Maggie Walsh — A year in the life

“Last year I knew I wanted something new in my life, but I didn’t know how big a part of my life it would become,” Trumbull High’s Maggie Walsh said of her decision to take up competitive rowing.

“I wanted to try a sport that was physically demanding. I asked my parents, because my dad Mike rowed at the University of Rhode Island,” Walsh said.

“My mom Margaret made it all possible. None of this would happen without her support and I’m so grateful.”

Almost a year removed from meeting with coaches at the Norwalk River Rowing Association to learn about the sport, Walsh signed a letter of intent to row for coach Joe Wilhelm’s Northeastern University Division I women’s rowing team.

“I contacted Northeastern and Sarah Ivey, an assistant coach, kept in touch and invited me up to stay at the school for a couple of days.

“I had an order of schools in mind, and when I visited over the summer it just clicked.

“I met with Coach Wilhelm and he is a big reason I knew that it would be a great fit.”

“We were impressed with Maggie from the first day we met,” Wilhelm said. “She is a mature, confident young woman with who we feel will excel in the classroom as well as on the water.
“While she has only rowed a short time, she has a solid athletic background and all of her coaches confirmed that she is a fiery competitor with a strong work ethic.
“She has taken to rowing quickly and I see tremendous potential in her as a collegiate athlete at Northeastern University.”

That was the closing chapter in the recruiting saga that began with what turned into a daily trip down the turnpike.

“Megan Mahoney was from Trumbull and competed with Norwalk and said she loved it,” Walsh said.

“I started with the winter training program and decided to stick with it. Megan’s sister Danielle is now on the team with me.

High school rowing boasts varsity and junior varsity divisions with limited space for novices.

“My first coach at Norwalk, Bryan Pape, was really helpful and showed a lot of faith in me,” said Walsh, who started working with a varsity crew from the outset.

“He put me with the varsity and that helped my progress. The girls were all talented and experienced. That was good in the long run because I got better faster.”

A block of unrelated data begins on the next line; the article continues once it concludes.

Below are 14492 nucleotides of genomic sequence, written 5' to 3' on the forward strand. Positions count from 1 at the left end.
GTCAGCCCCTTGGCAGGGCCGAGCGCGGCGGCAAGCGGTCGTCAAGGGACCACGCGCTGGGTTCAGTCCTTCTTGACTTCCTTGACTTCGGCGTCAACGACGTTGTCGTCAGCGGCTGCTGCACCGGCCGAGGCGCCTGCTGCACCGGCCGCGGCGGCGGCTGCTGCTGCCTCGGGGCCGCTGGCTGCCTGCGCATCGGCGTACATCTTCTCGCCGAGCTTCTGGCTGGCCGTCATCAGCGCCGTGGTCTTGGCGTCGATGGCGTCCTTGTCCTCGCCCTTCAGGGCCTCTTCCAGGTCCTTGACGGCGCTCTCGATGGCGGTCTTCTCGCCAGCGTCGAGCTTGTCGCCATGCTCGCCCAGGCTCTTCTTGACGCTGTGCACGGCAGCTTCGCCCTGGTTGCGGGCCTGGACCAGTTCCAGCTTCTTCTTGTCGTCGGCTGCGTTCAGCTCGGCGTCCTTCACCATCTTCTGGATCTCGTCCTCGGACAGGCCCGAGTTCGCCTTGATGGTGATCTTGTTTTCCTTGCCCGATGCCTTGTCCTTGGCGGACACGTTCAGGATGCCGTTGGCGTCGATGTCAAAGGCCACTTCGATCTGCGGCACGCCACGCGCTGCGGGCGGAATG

Walsh worked her way to starting in the 5-seat in the Varsity 8 shell. The middle four, seats 3-6 are the strongest rowers.

“It starts with the coxswain sitting in the stern steering,” Walsh said. “The seats go 8-1 from the back of the boat forward. It’s all about keeping stroke and patterned rhythm.”

This is where Walsh had a head start on the competition.

A member of Color Guard from 7th grade until junior year when she chose to take up rowing, Walsh has been drum major of the Trumbull High Marching Band the past two years.

“Dance, movement and fitness are big parts of Color Guard,” said Walsh, who followed her older sisters Kayla and Erin on to the field.

“Kayla went to Syracuse University, where she was tenor saxophone and became section leader.

“I got to do band with her when she was a senior. Kayla is a first-year law student at Loyola Law School in Los Angeles.

“Erin and I got to go to the World Championships [top 25 teams] in Dayton, Ohio together for three years.

“She stopped Color Guard in junior year as well, and produced a limited TV series called Behind the Cause. Erin is a freshman at Loyola Marymount University, where she’s in the School of Film and Television.

“I’m so proud to be their sister.

“Our marching band is excellent and will be competing at the Fiesta Bowl [in Arizona] on Dec. 27.

“I began playing saxophone, then baritone sax so timing with the band, the synchronization, has helped me with rowing.”

Walsh has a busy schedule. She attends fall rowing practice Monday through Friday in Norwalk, back to Trumbull for Tuesday and Thursday evening marching band practice, all day Saturday band practices and competitions, and squeezes in a few Sunday regattas (rowing competitions.)

Walsh, who competed in Pair (a shell with two rowers) in Ontario this past August, still finds time to maintain a stellar grade point average and is president of the National Honor Society.

“I would like to be a business major,” Walsh said of her academic plans. “It is a great school.”

Northeastern concluded its fall season at the Foot of the Charles Regatta, where NU posted top-10 finishes in each of the day’s three classifications.

The Huskies, who have battled injuries for much of the fall, turned in what Wilhelm called the team’s strongest performance of the fall.

The Red and Black also earned top-10 finishes in the novice eight and third-varsity eight races.

“The goal for each crew this weekend was to put together a strong, consistent performance from start to finish; to have our performance reflect our hard work and preparation this fall,” Wilhelm said.

“I feel we accomplished that goal, and that these results are an accurate assessment of where we are as a team at this point in the year.”

Northeastern now will turn its attention to the spring season, where it will look to build on last year’s impressive showing.

A year ago, the Huskies captured the CAA crown — their third in four years — placed four athletes on the All-CAA first team, and saw Wilhelm awarded CAA Coach of the Year honors.

NU concluded the 2012 season by earning medals in four grand finals at the Eastern Sprints, including a silver-medal showing in the varsity eight race.

The second-place finish was the Huskies’ best-ever in 32 appearances in the East’s most prestigious rowing event.